TORONTO, ONT. – Closing arguments are set to start Wednesday morning in the massive class action lawsuit launched against General Motors of Canada and a high-profile law firm by a large group of former dealers.
The plaintiffs in the case, represented by Trillium Motor World but composed of roughly 180 so called “deleted dealers,” are seeking $750 million in damages from the automaker and Cassels Brock and Blackwell (CBB) related to the May 2009 dealer wind-down agreements.
The case, which has not received much public attention since starting in Toronto on Sept. 9, is expected to wrap this week after a few days of final arguments.
Justice Thomas McEwen is not expected to make a ruling for several months.
David Sterns of Toronto law firm Sotos LLP, which is representing the dealers, said there is a lot of information to consider before a ruling is handed down.
The class consists of a group of dealers who signed the wind-down agreements that effectively terminated their franchises during GM’s bankruptcy restructuring in 2009.
GM had originally culled 240 dealers from its network as it shuttered Pontiac and attempted to sell Hummer and Saab. Sterns said 33 refused to sign the agreement at the time. “Some dealers sued separately and have settled cases with GM,” he told Canadian AutoWorld earlier this year.
“This class represents the dealers who did sign the agreement. There were 207 who signed, roughly 20 have opted out – mostly because they had ongoing relationships with General Motors.”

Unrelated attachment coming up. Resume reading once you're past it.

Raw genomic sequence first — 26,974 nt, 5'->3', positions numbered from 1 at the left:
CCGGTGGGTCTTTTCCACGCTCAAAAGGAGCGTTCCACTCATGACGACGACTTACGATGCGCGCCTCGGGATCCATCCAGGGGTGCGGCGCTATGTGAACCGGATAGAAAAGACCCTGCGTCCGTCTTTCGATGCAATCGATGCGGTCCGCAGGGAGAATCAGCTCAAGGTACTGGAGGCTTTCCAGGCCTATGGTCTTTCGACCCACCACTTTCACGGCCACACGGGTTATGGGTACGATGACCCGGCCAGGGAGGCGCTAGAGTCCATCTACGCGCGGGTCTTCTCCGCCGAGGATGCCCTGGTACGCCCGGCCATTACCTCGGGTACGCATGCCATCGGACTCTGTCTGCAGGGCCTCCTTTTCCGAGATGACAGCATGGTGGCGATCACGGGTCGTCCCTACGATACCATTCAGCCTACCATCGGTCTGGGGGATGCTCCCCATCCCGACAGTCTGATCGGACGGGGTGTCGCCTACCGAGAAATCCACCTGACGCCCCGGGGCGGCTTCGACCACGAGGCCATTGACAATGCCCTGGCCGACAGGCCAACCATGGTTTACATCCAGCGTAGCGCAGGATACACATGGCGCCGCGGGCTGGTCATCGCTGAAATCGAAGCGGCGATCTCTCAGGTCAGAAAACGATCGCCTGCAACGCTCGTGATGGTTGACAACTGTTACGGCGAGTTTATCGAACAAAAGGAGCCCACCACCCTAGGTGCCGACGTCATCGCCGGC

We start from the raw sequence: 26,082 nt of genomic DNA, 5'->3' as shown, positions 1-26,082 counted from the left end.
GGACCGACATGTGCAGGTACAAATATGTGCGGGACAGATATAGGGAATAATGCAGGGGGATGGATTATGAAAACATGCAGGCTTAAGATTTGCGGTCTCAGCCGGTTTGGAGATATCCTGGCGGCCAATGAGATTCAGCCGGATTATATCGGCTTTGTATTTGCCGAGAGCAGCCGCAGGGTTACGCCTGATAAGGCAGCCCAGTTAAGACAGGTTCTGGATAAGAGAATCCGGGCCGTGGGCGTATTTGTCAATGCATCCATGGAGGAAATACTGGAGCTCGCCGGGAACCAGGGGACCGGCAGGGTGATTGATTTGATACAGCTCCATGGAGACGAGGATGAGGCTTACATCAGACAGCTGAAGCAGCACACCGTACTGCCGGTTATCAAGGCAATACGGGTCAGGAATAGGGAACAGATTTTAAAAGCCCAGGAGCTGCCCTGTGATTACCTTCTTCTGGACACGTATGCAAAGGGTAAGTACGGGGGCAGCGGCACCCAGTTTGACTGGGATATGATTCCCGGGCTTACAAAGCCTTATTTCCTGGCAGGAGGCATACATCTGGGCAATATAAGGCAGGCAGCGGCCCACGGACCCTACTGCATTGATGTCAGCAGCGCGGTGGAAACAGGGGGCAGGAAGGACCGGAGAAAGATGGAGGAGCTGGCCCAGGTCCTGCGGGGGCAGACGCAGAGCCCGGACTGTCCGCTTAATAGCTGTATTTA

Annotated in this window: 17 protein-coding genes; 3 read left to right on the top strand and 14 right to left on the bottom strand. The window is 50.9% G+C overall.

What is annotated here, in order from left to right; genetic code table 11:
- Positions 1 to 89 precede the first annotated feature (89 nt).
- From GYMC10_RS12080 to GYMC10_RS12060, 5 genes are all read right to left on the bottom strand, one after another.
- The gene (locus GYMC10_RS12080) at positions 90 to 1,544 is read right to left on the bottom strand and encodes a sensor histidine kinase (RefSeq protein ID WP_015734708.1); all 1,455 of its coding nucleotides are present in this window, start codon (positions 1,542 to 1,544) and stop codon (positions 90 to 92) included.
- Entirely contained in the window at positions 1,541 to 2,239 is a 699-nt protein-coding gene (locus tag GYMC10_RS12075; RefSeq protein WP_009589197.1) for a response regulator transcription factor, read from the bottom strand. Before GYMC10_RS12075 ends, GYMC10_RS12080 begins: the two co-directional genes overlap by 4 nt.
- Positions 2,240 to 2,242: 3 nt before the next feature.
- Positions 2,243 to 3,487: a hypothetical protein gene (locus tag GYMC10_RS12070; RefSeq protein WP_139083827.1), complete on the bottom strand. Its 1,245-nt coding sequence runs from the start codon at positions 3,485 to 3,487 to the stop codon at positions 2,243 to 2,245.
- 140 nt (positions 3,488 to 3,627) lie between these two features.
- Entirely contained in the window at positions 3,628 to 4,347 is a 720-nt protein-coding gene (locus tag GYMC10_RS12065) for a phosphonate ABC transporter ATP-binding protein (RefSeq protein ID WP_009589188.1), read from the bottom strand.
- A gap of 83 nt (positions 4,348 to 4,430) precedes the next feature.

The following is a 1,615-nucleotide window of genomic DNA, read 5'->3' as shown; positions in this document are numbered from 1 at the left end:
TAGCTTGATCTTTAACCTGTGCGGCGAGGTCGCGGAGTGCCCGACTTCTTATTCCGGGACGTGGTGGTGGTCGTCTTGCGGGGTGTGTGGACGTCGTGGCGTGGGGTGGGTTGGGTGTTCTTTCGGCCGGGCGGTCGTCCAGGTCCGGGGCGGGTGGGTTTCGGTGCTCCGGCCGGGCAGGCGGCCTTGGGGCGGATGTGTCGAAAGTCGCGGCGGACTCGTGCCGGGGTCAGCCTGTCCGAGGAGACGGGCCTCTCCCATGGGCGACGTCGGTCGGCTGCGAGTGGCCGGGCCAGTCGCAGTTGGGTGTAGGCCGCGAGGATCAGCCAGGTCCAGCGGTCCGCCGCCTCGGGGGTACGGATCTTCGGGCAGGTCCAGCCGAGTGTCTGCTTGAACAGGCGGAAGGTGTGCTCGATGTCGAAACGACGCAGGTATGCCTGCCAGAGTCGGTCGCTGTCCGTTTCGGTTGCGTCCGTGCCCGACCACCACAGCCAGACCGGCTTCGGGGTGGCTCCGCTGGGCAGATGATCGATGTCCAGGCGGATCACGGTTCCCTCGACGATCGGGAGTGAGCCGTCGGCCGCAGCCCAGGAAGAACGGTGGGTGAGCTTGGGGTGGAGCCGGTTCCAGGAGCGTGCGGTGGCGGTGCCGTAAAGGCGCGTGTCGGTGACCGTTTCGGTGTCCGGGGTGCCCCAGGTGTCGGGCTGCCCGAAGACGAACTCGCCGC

Trillium Motor World brought the action under Ontario’s Class Proceedings Act. The members of the class include dealerships in every province.
The crux of the case rests on Canadian franchise law. The plaintiff class asserted GM breached franchise laws in connection with the agreements GM obtained from the dealers it selected for elimination as part of the government bailout agreement. The bailout was the largest government subsidy given to a corporation in Canadian history topping out at over $13.7 billion (federal and Ontario government combined).
A statement of claim filed in court in January 2010 alleged CBB failed to disclose to the dealers chosen for deletion that it was simultaneously acting for the Canadian government in the GM auto bailout and, as a result, breached its duties to the dealers.
The lawsuit claims that many of the dealers have a right under provincial franchise laws to rescind or cancel the agreements and that all dealers have a right to sue for breach of the duty of fair dealing under Ontario’s franchise statute.
An early estimate provide to Canadian AutoWorld prior to commencement of the case was that the trail would last roughly four weeks. That length has more than tripled and nearly stretched out to four months.
This will be the first well-known case the automaker will settle this year. Just prior to the start of the Trillium trial, 17 current GM dealers from the Greater Toronto Area filed a lawsuit seeking $400 million in damages alleging that, among other things, the automaker failed to provide financial support and chose instead to pro up dealers in major U.S. markets during the downturn.
Those claims have not been proved in court.